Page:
Thursday, April 19, 2007

An Abundance of Bathwater

**This is my latest essay. I luckily get to "publish" them to our church's weekly enewsletter from time to time.
I'd love some feedback:
  • How can I make this better?
  • What is the general tone/feel you get from this essay?
  • How does my writing style come across - how would you describe it?
  • Is it trite? passionate? meaningful? where do I veer from one into the other?
You can put your feedback in the comments, or contact me directly at Leah AT mypinktoes DOT com.
I am working hard at developing my voice. I know that practice practice practice is the only way. I'm looking for some help in the journey.
Thanks! ***

John 10:10 I came that they may have life, and have it abundantly.

Romans 5:3-5 And hope does not disappoint us, because God has poured out his love into our hearts by the Holy Spirit, whom he has given us.

An Abundance of Bathwater

By Leah Smith

Do you know what the overflow valve is in your bathtub? It’s a little hole that drains the extra water out of your tub if it rises above a certain level - like when you leave the faucet on too long, or swish around in the tub. The overflow valve is a safety mechanism, built right in. You put the water in, and if it gets too high – no worries! – the extra goes right down the drain and not over the edge of your tub. It’s nice. It creates a sense of balance – you can put so much in, but not too much – so your bets are hedged against a forgetful mind or a wayward knee.

I have found I don’t actually like to take baths – they are just not comfortable for me. I’m very tall, quite overweight, and have serious chronic pain problems. Sitting in a half-full, hard porcelain box is not soothing or relaxing. It is safe, but not rejuvenating in any way. It’s a difficult dance - deciding which body parts will be bare and cold, and which ones will be covered with warm water at any particular moment. It’s too exhausting.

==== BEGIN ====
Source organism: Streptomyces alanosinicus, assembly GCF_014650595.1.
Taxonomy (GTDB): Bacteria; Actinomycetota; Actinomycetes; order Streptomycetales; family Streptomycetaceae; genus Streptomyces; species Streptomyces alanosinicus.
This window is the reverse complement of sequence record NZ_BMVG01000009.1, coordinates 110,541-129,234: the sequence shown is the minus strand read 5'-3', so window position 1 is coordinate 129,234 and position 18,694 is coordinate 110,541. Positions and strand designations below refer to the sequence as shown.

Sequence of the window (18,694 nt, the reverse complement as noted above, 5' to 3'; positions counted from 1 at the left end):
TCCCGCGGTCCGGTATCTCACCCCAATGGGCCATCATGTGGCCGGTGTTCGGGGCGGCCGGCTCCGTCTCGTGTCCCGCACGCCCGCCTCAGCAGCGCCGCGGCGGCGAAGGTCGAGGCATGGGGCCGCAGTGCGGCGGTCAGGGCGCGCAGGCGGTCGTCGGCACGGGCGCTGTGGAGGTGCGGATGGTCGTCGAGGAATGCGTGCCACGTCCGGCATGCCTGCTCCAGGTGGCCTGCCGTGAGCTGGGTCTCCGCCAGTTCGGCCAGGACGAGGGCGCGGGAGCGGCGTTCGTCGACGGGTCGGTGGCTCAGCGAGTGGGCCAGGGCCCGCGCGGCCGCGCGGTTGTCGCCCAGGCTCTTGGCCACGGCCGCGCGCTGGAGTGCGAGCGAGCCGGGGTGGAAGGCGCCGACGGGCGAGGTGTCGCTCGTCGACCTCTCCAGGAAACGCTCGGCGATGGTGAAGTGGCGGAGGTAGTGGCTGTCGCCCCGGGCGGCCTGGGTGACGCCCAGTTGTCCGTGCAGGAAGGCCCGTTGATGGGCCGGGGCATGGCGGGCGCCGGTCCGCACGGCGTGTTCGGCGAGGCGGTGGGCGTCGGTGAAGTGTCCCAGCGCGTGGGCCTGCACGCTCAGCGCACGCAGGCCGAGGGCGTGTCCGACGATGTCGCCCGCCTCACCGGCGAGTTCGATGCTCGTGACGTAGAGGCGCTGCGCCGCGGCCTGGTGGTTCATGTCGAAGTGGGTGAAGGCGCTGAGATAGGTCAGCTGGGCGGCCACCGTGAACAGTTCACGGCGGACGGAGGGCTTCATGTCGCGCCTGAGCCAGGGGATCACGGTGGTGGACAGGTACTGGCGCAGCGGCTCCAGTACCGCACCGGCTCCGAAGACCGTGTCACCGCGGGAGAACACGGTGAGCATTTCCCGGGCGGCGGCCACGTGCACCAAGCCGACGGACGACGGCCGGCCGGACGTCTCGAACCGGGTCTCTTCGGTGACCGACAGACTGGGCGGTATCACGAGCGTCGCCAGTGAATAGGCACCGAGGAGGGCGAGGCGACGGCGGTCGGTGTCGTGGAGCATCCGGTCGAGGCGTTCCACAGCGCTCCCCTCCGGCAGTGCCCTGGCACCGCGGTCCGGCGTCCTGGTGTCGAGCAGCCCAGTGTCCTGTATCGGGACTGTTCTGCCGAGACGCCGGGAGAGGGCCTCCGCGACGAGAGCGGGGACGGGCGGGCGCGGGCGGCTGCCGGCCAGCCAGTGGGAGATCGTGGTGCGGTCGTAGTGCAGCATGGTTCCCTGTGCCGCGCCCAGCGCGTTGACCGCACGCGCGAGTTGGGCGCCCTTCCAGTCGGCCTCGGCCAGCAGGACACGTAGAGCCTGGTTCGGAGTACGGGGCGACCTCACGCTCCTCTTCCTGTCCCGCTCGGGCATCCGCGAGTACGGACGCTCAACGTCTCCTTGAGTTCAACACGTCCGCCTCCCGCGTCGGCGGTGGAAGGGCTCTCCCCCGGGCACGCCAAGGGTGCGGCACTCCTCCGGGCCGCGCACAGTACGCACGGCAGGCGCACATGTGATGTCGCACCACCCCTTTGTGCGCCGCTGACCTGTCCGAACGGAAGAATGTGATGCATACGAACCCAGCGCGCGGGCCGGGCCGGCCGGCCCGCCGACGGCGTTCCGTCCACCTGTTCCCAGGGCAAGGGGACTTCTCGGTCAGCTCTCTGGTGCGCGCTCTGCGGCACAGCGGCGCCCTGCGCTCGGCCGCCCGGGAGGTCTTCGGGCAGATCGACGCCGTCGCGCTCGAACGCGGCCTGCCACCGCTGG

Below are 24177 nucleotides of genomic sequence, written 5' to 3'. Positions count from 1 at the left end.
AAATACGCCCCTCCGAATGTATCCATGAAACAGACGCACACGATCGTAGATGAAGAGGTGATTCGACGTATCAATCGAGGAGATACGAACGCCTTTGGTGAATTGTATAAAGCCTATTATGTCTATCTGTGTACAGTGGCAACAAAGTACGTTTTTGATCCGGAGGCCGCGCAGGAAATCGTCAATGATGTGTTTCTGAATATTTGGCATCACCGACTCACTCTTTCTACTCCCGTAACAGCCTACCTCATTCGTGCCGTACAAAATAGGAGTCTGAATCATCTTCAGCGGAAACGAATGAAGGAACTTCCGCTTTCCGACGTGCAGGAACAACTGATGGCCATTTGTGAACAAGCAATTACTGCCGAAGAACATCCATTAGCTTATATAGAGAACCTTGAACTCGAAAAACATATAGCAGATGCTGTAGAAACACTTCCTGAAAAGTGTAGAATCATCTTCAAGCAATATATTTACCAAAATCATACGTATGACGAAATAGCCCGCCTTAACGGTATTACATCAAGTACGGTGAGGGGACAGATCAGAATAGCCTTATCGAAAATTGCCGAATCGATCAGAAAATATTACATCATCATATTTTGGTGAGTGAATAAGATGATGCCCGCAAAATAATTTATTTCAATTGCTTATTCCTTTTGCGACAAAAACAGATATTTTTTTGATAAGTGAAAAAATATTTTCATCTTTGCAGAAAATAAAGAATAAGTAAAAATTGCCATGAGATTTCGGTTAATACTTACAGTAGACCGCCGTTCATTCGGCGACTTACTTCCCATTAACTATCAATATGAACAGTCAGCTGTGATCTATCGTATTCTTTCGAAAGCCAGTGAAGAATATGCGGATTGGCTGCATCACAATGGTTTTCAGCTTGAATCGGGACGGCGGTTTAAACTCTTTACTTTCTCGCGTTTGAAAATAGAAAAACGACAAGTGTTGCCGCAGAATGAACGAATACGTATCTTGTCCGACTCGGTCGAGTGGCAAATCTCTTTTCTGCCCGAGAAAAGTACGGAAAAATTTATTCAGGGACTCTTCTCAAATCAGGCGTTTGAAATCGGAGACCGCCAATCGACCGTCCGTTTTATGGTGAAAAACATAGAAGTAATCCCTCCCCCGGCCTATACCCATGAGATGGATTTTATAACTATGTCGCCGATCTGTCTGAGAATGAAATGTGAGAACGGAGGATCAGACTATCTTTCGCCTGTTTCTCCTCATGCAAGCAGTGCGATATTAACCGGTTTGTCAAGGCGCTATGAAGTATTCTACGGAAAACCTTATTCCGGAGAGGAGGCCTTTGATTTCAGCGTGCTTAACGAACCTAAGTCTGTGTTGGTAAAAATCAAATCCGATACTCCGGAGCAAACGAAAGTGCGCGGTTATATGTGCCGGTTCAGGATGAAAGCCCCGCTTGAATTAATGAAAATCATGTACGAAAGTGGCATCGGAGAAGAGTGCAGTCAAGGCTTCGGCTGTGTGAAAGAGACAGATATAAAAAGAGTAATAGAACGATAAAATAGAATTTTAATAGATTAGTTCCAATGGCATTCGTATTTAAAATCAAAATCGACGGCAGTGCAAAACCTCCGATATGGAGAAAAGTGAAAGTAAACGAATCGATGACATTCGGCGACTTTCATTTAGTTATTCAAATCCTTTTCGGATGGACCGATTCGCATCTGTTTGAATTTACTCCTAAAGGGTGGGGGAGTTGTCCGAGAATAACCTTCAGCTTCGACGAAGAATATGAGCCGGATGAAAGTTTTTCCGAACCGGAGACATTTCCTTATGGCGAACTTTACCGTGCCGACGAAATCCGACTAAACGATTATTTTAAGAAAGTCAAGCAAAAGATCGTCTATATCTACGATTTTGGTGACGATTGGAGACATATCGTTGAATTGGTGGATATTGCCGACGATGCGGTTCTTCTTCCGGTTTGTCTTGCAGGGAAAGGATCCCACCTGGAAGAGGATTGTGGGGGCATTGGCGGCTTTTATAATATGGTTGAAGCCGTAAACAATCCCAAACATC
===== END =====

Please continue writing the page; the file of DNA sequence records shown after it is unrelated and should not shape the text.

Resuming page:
Guess what I found out about bathtubs? For about 5 bucks, you can buy a plastic disc called a ‘drain subverter’ that covers up the overflow valve in your bathtub. As a result, you can fill your bathtub all the way up – enough to cover long limbs and ample bellies. Enough to enable you to have a full-fledged SOAK.

I have spent a lot of time trying to replicate an overflow-valve-type of mechanism for my life – I wanted to be able to exert just the right amount of energy, to not make waves, to not make a mess, so that things would feel safe and consistent. I thought I was searching for balance. I thought it would bring me peace. Instead, I have felt empty and restless in this pursuit.

In my search for this overflow drain-like “balance” in my life, I have discovered that God’s love and God’s Spirit in its true form can’t be contained, either. Living the abundant life, full of Jesus’s love, is like bathing in a tub with one of those plastic drain subverters. His love keeps flowing and flowing and can’t be contained. It spills out of us, leaking from our weakest places, splashing up and over the top of our hearts.

We often try to invent our own “overflow valves”, consciously or unconsciously, to avoid dealing with the dangerous thrill of God’s abundant love. We try to box God into a specific time period (like Sundays, or during our quiet times, or just during a formal prayer), or into a particular personality (wrathful, or judgmental, or benignly detached from the details of our lives).

Sometimes we create these ‘overflow valves’ out of fear. I’ve lived with a mediocre ‘bathtub’ experience for far too long because I’ve been afraid of letting the Spirit overflow in me. What will happen when I can’t contain it? When I can’t have control over what’s happening next?

The answers have been surprising for me: letting God’s love over flow into my life has been so healing. Yes, it’s messy – but it is glorious.